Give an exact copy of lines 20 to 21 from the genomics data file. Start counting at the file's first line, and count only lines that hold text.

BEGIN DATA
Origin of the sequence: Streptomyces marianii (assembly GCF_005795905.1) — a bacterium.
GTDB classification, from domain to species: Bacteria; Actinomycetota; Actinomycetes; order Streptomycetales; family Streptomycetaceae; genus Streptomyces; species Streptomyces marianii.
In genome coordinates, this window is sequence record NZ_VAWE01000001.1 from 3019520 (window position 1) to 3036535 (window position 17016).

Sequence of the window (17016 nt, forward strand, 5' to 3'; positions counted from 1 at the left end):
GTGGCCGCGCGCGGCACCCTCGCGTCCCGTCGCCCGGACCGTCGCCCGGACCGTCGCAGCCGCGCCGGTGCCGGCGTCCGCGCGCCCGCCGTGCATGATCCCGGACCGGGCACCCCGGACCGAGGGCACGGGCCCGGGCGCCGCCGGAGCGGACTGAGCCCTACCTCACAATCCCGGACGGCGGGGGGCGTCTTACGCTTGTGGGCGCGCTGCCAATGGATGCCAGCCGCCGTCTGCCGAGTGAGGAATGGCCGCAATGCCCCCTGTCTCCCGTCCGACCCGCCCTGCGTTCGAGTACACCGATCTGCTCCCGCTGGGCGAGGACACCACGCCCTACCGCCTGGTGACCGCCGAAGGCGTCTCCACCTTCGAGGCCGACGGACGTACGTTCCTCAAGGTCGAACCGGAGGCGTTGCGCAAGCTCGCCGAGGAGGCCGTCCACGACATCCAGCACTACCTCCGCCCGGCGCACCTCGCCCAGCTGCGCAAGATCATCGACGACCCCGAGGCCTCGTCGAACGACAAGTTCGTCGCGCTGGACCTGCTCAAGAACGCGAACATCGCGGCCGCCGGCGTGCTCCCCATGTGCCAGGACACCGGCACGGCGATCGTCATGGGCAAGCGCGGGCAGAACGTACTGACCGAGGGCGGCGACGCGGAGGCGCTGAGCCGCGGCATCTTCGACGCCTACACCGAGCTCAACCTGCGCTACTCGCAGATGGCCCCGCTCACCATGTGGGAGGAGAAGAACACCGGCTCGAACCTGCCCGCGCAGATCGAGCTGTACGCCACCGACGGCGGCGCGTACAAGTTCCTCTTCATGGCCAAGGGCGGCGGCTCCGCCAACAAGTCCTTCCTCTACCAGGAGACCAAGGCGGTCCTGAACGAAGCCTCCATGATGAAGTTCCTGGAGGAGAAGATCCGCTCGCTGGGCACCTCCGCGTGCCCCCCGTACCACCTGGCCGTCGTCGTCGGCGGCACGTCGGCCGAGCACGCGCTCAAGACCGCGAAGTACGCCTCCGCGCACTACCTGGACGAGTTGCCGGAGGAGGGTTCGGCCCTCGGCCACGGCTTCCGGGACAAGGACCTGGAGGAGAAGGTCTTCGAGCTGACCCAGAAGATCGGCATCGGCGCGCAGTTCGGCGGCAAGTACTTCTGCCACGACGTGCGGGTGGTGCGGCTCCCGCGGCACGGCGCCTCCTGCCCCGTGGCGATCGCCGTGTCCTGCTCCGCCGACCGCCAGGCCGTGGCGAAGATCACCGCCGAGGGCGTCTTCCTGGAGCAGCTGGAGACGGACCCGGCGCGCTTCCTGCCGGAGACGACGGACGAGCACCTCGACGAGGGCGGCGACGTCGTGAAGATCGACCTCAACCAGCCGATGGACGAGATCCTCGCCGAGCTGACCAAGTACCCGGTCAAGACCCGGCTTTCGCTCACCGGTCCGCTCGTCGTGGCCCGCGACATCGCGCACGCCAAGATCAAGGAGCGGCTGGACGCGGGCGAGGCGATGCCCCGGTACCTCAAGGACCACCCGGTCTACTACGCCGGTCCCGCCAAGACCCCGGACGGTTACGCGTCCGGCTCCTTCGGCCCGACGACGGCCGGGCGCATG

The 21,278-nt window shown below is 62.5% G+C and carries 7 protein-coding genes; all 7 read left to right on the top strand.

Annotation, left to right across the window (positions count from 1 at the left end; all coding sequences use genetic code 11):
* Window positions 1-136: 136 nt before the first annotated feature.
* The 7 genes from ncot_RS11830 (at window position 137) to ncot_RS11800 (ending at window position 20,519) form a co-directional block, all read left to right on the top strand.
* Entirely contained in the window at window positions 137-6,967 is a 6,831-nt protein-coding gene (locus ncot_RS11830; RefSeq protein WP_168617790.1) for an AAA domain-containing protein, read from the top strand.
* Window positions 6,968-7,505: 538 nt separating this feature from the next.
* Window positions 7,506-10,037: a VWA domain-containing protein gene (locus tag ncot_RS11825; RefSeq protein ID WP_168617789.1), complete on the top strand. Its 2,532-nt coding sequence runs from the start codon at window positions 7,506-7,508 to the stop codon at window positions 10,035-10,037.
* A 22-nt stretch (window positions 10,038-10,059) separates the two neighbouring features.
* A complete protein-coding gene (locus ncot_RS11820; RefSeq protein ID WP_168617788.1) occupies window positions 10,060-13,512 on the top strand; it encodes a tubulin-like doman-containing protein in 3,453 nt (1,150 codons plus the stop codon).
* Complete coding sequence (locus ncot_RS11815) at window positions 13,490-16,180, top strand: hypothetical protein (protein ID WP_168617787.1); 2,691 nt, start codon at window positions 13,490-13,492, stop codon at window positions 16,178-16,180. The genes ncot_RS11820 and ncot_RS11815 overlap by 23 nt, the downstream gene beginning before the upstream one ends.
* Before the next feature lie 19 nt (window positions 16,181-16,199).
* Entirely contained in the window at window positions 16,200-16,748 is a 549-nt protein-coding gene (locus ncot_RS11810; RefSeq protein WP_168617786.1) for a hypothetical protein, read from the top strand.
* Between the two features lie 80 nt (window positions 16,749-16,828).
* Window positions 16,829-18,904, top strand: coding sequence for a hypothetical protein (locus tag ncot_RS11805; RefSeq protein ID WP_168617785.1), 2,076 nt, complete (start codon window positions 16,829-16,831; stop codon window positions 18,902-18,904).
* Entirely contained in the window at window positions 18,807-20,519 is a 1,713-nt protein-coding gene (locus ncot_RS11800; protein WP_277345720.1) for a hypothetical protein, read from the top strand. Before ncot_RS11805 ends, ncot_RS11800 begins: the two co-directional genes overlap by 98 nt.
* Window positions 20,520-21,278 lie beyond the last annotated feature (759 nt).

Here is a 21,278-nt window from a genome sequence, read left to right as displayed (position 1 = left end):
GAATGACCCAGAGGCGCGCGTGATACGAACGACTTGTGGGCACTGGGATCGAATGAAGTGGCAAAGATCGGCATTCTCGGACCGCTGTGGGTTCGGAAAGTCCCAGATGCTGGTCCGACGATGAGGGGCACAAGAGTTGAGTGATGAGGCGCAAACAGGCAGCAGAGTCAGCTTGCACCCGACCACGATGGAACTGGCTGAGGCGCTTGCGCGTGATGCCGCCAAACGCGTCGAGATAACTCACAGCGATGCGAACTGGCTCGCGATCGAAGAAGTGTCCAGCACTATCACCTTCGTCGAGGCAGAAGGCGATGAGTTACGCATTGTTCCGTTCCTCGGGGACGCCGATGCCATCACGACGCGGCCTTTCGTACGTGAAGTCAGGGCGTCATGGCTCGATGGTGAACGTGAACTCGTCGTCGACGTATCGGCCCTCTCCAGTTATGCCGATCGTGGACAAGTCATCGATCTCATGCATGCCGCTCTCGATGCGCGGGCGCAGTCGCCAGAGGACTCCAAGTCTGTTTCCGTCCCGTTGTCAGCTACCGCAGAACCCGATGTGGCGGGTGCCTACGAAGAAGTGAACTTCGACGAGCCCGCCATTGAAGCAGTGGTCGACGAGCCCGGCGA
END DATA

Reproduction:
* Entirely contained in the window at window positions 18,807-20,519 is a 1,713-nt protein-coding gene (locus ncot_RS11800; protein WP_277345720.1) for a hypothetical protein, read from the top strand. Before ncot_RS11805 ends, ncot_RS11800 begins: the two co-directional genes overlap by 98 nt.
* Window positions 20,520-21,278 lie beyond the last annotated feature (759 nt).